Monday 22 September 2008

Slightly mad but strangely workable

Opera Shorts, C Central, Edinburgh

Edinburgh Festival Fringe 2008


Opera Shorts was a fresh addition to the Fringe this year, and a welcome one. Designed to showcase the work of new composers, librettists, players and singers, the two-week show seeks to breathe new life into a seemingly ossified genre, guided by the principle that ‘music and drama are capable of conveying the gamut of human experience within the confines of a small theatre, and an hour to spare’. Talk about total art: it’s an ambitious venture, slightly mad, but strangely workable. 

One of the first Edinburgh musical shows to not be a ‘musical’, Opera Shorts is based on a similar format to the fashionable ‘Future Shorts’ film series, now a nationwide phenomenon. The format is light-hearted, balancing what could be heavy listening for the uninitiated. Artists have long since created audiences for their work, and Opera Shorts is true to form in trying to attract new punters at the Fringe. The uneasy reaction to opera, somewhere between a snigger and a scared smile, comes from a sheer lack of sex-appeal, but one whose roots lie a deeper disassociation between the listening public and what – and how – things are laid out on stage. Opera can certainly communicate truths about the human condition, but first must do the hard work of connecting with its audience as an artform.

The show takes a well thought out approach, comprising four viginittes in one hour, four singers – soprano, alto, tenor and bass – an orchestra of six – ‘cello, violin, viola, clarinets, oboe/percussion and a late addition of electric guitar, a modest set and a careful coterie of costumes. The fact it’s all in English helps. If the aim was to start with something to draw in the listener, then the well-observed opening line, ‘dinner with my mother, an unfortunate affair’ sets the tone well, and the fact that three of the four pieces are about the trials and tribulations of love can only help. The most exciting piece, though, is The Call of Cthulhu by Stephen Flanagan, based on a short story by HP Lovecraft, which benefits from a readily discernable structure and narrative allows the musical innovation to take centre stage. In the final piece, the tenor was noticeable, and the compere and conductor deserves a mention for his seamless and confident performance throughout.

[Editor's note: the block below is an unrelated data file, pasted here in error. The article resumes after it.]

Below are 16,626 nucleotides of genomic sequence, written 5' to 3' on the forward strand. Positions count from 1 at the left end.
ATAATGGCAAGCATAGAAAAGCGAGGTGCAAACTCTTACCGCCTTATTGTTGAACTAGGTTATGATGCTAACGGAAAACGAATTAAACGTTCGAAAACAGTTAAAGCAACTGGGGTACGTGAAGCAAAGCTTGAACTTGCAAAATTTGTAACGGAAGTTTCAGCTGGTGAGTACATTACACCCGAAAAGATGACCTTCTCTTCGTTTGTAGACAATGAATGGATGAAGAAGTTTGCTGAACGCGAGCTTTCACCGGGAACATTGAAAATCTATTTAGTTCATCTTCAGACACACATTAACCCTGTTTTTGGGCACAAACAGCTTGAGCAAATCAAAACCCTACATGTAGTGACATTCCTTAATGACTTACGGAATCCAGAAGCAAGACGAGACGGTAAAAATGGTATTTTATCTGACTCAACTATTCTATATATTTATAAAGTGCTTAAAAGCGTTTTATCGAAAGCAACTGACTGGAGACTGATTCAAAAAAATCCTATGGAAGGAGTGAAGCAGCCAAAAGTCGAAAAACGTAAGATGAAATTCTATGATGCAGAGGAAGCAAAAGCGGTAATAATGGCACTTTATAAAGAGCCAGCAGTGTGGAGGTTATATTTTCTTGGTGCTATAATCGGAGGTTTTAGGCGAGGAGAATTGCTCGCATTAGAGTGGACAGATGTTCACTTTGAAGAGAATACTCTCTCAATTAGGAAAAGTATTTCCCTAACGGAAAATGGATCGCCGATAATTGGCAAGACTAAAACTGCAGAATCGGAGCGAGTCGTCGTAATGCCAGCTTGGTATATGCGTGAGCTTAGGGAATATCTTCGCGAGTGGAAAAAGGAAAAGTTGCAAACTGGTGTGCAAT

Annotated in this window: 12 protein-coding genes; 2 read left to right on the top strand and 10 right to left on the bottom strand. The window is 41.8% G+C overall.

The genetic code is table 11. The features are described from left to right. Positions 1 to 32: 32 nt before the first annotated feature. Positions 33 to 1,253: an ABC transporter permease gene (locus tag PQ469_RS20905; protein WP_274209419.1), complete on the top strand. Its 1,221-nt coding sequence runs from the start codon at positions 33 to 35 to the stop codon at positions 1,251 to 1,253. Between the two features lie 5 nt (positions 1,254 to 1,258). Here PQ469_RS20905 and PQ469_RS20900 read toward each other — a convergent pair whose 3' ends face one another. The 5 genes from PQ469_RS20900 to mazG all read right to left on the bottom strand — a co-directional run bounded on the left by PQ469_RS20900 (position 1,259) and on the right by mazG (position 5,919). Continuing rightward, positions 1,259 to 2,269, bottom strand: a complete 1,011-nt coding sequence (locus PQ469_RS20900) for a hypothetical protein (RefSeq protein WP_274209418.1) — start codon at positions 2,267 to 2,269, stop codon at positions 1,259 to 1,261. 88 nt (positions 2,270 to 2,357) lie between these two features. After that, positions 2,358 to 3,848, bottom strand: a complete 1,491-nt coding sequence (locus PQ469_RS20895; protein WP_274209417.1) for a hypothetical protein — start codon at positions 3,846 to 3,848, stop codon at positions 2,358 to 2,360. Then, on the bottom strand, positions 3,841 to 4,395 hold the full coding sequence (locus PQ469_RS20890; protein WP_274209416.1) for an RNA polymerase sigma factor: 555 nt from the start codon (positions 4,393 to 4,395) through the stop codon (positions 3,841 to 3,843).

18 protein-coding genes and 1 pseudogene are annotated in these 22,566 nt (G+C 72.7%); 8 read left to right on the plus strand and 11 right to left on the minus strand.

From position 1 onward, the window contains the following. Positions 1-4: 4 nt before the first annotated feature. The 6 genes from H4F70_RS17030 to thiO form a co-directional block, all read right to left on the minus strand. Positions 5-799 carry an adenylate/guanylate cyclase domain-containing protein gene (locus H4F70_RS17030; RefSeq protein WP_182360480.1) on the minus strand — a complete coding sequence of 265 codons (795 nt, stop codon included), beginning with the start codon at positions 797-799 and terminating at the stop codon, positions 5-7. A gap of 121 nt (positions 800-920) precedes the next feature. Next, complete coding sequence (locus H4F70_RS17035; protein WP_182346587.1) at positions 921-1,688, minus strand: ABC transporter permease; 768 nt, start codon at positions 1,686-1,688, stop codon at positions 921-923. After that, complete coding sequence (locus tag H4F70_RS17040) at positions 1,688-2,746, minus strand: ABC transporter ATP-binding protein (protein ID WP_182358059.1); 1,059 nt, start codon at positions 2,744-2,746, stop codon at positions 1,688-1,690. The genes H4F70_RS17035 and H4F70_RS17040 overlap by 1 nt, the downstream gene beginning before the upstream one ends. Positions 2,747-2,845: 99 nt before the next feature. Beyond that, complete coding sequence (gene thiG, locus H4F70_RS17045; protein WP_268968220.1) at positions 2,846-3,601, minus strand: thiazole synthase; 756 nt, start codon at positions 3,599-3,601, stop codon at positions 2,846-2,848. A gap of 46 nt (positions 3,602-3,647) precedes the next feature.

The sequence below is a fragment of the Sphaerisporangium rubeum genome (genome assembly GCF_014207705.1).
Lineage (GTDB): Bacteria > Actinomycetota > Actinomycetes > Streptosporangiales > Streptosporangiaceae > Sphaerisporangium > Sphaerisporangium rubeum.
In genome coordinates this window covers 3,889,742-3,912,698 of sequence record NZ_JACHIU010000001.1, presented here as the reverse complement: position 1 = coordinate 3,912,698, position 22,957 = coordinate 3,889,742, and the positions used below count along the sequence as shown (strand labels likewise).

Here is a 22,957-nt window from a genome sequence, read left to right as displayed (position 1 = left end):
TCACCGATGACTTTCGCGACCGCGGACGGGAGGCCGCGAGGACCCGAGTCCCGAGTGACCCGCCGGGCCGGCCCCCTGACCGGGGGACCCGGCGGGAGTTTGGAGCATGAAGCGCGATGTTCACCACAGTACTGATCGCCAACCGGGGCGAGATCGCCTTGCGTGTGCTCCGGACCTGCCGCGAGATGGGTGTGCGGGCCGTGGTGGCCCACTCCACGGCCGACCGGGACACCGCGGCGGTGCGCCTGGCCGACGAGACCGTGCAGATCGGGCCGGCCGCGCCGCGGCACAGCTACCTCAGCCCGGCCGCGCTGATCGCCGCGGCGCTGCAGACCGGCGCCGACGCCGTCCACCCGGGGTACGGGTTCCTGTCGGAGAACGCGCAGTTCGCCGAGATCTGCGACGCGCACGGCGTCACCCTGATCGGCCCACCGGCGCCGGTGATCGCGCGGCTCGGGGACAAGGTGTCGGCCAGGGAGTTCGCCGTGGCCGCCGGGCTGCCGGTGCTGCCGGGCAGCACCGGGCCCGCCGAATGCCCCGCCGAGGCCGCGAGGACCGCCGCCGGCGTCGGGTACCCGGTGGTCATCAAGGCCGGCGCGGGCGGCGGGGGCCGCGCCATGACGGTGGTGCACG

Overall, the only setback was the slight, needless lack of confidence in both performance and the writing, but this is the show’s first year and there is plenty here to build on. Part of the problem with showcasing amateur works – it’s undeniably true – is they have to be sold on something other than them being the best of everything around. Opera Shorts is mature in steering clear of the ‘youth theatre’ label, and more professional as a result. Rejuvenating Opera was always going to be an arduous task, with leading light Thomas Adès with his microtonal scoring for The Tempest  being one of its only high-profile and modernising pioneers. There is a trend in modern classical music towards the arhythmic and atonal, and here, some of the most enchanting scoring played off shifting underlying chords with clear vocal melodies, playing off the more easily recognisable from the less, perfectly. Next year, though, composers shouldn’t hold back from fulfilling Opera Shorts’ impressive and ambitious aim of doing something genuinely and confidently different.


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